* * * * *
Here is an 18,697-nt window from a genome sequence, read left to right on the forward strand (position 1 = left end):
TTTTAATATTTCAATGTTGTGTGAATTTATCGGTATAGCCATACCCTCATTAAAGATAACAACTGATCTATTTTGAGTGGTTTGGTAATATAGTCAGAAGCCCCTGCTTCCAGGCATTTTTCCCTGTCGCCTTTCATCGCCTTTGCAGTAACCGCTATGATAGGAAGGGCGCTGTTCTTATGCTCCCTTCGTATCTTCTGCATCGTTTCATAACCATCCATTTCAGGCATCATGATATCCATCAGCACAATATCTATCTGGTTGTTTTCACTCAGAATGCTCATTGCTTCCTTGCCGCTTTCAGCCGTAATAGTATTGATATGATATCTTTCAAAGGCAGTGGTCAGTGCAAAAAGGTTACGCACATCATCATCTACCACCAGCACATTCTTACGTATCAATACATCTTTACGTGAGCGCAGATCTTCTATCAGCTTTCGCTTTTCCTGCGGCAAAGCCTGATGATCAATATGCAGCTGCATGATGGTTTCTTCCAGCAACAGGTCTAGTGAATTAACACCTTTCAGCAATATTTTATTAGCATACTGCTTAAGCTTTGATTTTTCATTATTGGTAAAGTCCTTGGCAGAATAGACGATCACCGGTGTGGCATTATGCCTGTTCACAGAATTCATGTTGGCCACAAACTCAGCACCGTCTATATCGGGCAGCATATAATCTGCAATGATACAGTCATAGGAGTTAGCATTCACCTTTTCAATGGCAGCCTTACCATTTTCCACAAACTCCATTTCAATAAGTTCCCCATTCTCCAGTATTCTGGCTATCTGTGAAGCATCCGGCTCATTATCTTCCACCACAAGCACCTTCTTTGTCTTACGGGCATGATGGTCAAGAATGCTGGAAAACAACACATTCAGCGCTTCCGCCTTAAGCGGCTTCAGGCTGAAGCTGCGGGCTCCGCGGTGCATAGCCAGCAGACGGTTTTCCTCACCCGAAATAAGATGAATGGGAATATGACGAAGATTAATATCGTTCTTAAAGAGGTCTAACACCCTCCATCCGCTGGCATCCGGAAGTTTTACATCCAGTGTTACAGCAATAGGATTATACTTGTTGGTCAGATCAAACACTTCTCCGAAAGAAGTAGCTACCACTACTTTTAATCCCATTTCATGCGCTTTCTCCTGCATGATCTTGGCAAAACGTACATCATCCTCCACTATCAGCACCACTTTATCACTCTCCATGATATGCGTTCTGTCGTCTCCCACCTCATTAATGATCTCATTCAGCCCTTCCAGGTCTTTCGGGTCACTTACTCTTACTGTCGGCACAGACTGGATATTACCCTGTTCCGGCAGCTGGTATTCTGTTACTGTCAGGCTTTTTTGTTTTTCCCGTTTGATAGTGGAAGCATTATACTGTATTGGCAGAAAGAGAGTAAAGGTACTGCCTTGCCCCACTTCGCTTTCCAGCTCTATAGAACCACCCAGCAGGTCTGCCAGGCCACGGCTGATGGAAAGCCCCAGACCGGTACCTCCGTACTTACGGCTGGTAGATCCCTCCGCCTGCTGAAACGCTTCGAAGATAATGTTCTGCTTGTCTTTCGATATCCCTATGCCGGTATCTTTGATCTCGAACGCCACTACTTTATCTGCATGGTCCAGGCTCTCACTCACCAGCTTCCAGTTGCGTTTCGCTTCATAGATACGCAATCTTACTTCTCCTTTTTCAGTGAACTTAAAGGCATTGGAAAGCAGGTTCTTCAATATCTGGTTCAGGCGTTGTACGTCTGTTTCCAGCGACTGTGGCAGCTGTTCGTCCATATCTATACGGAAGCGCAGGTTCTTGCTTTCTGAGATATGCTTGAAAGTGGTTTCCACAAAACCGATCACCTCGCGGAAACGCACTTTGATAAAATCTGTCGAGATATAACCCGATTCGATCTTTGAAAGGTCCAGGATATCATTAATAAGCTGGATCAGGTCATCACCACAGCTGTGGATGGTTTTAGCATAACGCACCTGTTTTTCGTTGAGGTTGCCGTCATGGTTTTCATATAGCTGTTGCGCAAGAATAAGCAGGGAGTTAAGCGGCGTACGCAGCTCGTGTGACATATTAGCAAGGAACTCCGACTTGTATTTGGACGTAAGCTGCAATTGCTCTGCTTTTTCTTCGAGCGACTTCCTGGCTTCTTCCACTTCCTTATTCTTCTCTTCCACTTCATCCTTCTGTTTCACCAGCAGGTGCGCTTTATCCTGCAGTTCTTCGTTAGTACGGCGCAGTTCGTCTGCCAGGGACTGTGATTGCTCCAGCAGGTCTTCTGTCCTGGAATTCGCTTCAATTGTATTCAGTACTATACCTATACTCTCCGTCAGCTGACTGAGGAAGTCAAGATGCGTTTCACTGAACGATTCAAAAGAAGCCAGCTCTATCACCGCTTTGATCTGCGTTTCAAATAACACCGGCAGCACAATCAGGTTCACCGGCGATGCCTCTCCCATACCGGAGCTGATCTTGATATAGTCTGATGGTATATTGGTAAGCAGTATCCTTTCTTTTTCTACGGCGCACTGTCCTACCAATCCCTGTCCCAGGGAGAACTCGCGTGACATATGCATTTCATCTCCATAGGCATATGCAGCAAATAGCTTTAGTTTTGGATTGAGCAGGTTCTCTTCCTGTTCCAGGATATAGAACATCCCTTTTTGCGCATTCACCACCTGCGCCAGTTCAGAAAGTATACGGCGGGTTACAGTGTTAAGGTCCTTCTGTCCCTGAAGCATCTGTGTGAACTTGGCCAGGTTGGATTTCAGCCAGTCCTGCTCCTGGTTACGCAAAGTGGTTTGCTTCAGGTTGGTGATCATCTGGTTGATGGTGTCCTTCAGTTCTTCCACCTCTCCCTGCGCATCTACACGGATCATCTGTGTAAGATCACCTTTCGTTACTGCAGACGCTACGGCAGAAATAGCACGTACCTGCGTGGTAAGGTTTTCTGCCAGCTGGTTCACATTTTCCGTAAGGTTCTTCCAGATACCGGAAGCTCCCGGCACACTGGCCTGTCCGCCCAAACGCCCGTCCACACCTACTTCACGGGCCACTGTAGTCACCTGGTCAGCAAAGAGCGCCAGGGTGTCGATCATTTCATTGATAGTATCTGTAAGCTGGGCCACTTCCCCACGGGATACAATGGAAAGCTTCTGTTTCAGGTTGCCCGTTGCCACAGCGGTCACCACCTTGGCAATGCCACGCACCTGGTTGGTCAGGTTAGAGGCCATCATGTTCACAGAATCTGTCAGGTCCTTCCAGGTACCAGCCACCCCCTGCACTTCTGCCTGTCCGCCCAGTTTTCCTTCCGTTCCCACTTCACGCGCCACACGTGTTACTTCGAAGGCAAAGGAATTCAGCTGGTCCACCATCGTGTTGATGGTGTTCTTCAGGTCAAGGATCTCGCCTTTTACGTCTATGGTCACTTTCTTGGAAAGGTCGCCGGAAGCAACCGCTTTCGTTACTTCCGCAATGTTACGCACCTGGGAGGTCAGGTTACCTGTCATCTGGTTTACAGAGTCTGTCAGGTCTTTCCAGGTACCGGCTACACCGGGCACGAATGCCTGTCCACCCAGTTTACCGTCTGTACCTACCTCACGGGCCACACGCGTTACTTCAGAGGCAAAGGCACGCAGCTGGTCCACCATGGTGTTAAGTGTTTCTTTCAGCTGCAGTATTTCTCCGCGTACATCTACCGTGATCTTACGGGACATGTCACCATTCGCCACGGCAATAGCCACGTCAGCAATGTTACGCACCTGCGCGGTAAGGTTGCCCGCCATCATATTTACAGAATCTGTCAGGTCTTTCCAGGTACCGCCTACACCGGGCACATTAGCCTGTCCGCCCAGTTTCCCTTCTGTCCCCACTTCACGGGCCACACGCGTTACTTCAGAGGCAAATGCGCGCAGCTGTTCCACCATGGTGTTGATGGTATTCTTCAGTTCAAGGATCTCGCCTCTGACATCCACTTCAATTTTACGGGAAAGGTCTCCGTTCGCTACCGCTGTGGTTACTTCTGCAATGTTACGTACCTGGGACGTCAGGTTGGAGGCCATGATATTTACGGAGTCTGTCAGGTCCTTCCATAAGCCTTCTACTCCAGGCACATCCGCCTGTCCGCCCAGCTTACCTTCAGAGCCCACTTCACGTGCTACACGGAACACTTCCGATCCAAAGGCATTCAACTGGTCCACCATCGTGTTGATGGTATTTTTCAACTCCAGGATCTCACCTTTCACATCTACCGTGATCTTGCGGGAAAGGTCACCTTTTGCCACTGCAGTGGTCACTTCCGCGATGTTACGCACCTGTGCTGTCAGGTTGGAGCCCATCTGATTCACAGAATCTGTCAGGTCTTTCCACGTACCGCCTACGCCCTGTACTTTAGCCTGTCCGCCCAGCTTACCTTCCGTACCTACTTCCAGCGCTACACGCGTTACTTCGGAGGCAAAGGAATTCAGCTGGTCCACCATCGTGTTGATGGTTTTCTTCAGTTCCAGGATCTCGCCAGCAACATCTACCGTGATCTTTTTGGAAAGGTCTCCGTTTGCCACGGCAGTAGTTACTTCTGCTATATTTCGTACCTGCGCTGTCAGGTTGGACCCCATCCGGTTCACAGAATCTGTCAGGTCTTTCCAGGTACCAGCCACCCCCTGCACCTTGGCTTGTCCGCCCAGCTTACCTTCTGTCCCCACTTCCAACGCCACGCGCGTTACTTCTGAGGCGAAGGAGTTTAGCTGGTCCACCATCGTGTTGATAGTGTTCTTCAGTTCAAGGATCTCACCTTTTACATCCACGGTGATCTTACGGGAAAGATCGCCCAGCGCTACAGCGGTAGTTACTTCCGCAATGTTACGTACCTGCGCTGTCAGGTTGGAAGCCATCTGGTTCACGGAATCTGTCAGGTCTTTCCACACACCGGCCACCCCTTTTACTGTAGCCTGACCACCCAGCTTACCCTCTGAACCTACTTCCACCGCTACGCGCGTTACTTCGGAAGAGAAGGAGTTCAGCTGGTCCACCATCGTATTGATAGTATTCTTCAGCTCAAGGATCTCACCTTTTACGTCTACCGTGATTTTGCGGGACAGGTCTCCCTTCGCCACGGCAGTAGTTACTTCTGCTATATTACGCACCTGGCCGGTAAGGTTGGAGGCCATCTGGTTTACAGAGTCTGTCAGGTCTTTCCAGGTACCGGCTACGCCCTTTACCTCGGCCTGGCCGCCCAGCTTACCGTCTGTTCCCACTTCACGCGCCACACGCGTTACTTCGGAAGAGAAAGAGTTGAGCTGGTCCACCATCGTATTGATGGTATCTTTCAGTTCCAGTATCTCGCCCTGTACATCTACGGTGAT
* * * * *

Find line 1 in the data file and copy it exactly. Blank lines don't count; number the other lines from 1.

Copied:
Here is an 18,697-nt window from a genome sequence, read left to right on the forward strand (position 1 = left end):